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Re: APOD: Rigel Wide (2023 Apr 07)

Post by johnnydeep » Fri Apr 07, 2023 8:54 pm

So, Ann, if Rigel is not responsible for the red in the part of Bernard's Loop that it is near, what is?
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Re: APOD: Rigel Wide (2023 Apr 07)

Post by johnnydeep » Fri Apr 07, 2023 8:55 pm

How is it determined (or estimated I suppose) that Rigel is 74 times the radius of the Sun?
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Re: APOD: Rigel Wide (2023 Apr 07)

Post by sc02492 » Sat Apr 08, 2023 12:15 am

johnnydeep wrote: Fri Apr 07, 2023 8:55 pm How is it determined (or estimated I suppose) that Rigel is 74 times the radius of the Sun?
By using the Stefan-Boltzmann Law, which states that a star's luminosity L is proportional to its radius^2 and temperature^4. It's been a (long) while since I crunched these numbers myself, but you can determine a star's luminosity (by knowing its relative brightness and distance from Earth) and its temperature (based on its spectral class). Then you would rearrange the SB Law for radius (i.e., R is proportional to sqrt (L)/T^2), and then form a ratio with the equivalent relationship for our own Sun (i.e., divide both equations by one another, so you get the ratio of R(Rigel)/R(Sun). This would give you a rough estimate of the relative size of Rigel's radius compared to that of our Sun's.

Sorry to be so vague, but I think you get the idea. Tomorrow if I have time I can try to put numbers to this....

Steve

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Re: APOD: Rigel Wide (2023 Apr 07)

Post by alter-ego » Sat Apr 08, 2023 1:38 am

sc02492 wrote: Sat Apr 08, 2023 12:15 am
johnnydeep wrote: Fri Apr 07, 2023 8:55 pm How is it determined (or estimated I suppose) that Rigel is 74 times the radius of the Sun?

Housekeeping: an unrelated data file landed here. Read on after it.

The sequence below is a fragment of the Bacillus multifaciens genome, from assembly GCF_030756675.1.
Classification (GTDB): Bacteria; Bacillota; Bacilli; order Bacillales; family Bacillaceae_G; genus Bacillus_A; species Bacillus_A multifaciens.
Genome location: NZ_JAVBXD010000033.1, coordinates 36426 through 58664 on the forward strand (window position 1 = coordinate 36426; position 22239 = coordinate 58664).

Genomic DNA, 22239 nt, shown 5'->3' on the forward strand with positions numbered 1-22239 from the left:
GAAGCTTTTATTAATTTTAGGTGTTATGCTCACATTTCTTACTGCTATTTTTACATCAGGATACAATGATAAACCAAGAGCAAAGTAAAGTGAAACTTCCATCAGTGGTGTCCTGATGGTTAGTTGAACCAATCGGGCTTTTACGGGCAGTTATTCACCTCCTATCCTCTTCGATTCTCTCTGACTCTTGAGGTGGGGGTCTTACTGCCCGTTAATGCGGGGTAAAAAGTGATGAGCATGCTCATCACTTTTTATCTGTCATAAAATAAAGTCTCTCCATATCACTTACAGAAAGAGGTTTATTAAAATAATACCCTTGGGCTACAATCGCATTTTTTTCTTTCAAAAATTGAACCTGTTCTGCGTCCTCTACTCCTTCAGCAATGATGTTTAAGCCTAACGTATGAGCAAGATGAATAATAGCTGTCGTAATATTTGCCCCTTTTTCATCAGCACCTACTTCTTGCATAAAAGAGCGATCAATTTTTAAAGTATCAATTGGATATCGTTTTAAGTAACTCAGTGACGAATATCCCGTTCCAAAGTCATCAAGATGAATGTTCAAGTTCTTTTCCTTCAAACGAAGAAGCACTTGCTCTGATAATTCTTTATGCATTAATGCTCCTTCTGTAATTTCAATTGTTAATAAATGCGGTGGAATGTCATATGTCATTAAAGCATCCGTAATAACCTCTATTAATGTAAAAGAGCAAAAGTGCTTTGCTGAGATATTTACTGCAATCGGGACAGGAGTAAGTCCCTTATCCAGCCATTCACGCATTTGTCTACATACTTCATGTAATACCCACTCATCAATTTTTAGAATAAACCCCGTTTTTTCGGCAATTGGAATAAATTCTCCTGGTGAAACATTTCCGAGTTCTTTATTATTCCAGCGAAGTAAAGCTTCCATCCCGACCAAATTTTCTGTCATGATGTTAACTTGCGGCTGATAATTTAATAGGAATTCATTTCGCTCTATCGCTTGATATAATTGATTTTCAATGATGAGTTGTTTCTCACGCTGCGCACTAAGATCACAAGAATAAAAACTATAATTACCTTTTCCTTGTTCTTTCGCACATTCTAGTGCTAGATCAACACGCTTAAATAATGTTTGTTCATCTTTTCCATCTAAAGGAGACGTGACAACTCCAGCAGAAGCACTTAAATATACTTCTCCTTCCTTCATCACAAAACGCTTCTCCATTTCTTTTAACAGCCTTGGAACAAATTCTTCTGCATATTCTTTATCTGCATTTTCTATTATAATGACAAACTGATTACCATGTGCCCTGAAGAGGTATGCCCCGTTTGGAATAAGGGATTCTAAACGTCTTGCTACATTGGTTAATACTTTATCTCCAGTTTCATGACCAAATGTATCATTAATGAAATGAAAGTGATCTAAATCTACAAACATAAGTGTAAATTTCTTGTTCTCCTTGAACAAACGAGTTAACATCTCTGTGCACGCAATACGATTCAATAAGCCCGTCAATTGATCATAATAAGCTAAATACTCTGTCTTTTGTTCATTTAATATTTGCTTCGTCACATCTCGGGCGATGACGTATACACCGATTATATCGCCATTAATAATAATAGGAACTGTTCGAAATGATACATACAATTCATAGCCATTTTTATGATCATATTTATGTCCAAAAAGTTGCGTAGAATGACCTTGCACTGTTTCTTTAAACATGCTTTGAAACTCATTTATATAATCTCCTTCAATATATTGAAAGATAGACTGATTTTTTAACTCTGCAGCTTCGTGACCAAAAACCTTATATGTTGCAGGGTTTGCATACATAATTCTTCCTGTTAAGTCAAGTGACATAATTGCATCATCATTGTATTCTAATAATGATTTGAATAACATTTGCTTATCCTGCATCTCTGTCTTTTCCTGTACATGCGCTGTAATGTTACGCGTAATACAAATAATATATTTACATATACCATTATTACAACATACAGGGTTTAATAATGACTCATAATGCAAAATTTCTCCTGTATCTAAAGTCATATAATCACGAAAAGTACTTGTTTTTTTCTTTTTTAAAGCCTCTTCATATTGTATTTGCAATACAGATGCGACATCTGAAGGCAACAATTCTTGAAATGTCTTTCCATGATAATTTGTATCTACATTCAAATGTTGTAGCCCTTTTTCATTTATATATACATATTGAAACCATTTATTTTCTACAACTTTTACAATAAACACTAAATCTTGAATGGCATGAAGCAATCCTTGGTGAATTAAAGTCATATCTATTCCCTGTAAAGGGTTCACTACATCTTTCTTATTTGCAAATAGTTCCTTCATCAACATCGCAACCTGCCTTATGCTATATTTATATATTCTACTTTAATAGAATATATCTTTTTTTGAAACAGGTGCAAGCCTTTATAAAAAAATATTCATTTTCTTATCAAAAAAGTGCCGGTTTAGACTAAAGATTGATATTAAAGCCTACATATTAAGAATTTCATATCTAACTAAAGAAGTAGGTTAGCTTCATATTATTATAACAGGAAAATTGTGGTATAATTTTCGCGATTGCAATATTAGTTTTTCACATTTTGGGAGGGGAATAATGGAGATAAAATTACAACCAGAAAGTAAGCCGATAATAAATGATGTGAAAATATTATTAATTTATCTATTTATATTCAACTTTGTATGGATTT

By using the Stefan-Boltzmann Law, which states that a star's luminosity L is proportional to its radius^2 and temperature^4. It's been a (long) while since I crunched these numbers myself, but you can determine a star's luminosity (by knowing its relative brightness and distance from Earth) and its temperature (based on its spectral class). Then you would rearrange the SB Law for radius (i.e., R is proportional to sqrt (L)/T^2), and then form a ratio with the equivalent relationship for our own Sun (i.e., divide both equations by one another, so you get the ratio of R(Rigel)/R(Sun). This would give you a rough estimate of the relative size of Rigel's radius compared to that of our Sun's.

Sorry to be so vague, but I think you get the idea. Tomorrow if I have time I can try to put numbers to this....

Steve

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More directly, recent 2018 measurements using the Navy precision optical interferometer yields an angular diameter of 2.606±0.009 mas.
https://en.wikipedia.org/wiki/Rigel wrote: A 2018 study using the Navy Precision Optical Interferometer measured the angular diameter as 2.526 mas. After correcting for limb darkening, the angular diameter is found to be 2.606±0.009 mas, yielding a radius of 74.1+6.1/−7.3 R☉.[70] An older measurement of the angular diameter gives 2.75±0.01 mas,[71] equivalent to a radius of 78.9 R☉ at 264 pc.[18] These radii are calculated assuming the Hipparcos distance of 264 pc; adopting a distance of 360 pc leads to a significantly larger size.[54]
Gaia now lists Rigel having a parallax = 3.24mas ± 0.055mas → 310 pc. Assuming the interferometer gives a good angular size, then Rigel's diameter probably lands somewhere around ~70 R☉ to ~85 R☉.

Steve, it would still be interesting to know what you estimate.
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Re: APOD: Rigel Wide (2023 Apr 07)

Post by Ann » Sat Apr 08, 2023 5:12 am

johnnydeep wrote: Fri Apr 07, 2023 8:54 pm So, Ann, if Rigel is not responsible for the red in the part of Bernard's Loop that it is near, what is?
Britannica wrote:
H II region, also called diffuse nebula or emission nebula, interstellar matter consisting of ionized hydrogen atoms. The energy that is responsible for ionizing and heating the hydrogen in an emission nebula comes from a central star that has a surface temperature in excess of 20,000 K. The density of these clouds normally ranges from 10 to 100,000 particles per cubic cm; their temperature is about 8,000 K.